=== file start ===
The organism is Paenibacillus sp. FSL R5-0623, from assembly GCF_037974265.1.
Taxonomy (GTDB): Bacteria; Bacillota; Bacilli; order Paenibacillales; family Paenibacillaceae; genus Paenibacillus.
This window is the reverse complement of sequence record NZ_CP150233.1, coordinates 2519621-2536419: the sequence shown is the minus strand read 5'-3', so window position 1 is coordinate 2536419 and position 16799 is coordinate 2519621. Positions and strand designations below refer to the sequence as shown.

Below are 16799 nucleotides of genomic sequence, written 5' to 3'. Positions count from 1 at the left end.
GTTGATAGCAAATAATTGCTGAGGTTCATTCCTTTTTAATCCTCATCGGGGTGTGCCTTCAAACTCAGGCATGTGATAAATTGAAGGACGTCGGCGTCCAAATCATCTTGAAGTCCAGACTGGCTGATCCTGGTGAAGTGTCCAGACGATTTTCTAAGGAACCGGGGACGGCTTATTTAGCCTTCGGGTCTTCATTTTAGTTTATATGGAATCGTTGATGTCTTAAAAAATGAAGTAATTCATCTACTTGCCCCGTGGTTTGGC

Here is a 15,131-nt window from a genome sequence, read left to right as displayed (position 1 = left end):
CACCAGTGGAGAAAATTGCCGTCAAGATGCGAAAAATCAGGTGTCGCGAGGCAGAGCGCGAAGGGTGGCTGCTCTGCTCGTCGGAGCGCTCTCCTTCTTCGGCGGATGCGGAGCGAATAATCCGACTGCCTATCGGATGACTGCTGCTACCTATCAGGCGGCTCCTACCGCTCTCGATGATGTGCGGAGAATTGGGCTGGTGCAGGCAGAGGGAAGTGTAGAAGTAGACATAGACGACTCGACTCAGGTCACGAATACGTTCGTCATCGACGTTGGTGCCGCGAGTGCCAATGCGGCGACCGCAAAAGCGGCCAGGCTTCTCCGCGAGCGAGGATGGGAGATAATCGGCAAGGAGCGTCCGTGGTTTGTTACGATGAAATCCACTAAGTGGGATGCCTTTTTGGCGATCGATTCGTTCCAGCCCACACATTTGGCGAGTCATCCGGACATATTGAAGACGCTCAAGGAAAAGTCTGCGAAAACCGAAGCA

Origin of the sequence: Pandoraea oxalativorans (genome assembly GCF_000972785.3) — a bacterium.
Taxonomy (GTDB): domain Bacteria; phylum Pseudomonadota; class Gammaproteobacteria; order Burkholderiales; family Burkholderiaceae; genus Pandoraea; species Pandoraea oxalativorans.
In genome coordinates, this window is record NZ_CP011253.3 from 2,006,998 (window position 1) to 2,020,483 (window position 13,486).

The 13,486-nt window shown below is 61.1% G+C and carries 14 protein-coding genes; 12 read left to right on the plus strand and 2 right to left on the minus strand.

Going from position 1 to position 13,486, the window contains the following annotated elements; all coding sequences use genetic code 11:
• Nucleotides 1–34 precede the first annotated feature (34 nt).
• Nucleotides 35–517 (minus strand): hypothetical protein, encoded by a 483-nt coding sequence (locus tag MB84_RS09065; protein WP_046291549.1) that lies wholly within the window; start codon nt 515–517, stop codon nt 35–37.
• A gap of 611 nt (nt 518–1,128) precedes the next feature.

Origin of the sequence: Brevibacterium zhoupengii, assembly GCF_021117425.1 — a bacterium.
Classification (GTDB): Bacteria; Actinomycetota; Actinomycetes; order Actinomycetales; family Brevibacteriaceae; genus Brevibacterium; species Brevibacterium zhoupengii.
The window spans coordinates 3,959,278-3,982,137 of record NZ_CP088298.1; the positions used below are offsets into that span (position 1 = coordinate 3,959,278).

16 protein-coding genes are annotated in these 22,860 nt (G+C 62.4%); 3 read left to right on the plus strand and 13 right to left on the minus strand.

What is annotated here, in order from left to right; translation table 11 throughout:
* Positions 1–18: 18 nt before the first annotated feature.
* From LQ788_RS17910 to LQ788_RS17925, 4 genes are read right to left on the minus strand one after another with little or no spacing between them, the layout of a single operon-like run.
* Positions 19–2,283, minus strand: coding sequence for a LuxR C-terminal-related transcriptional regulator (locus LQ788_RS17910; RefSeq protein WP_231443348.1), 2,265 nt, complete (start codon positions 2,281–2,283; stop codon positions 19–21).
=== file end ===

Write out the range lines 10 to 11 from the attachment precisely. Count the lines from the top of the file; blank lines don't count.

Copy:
In genome coordinates, this window is record NZ_CP011253.3 from 2,006,998 (window position 1) to 2,020,483 (window position 13,486).

The 13,486-nt window shown below is 61.1% G+C and carries 14 protein-coding genes; 12 read left to right on the plus strand and 2 right to left on the minus strand.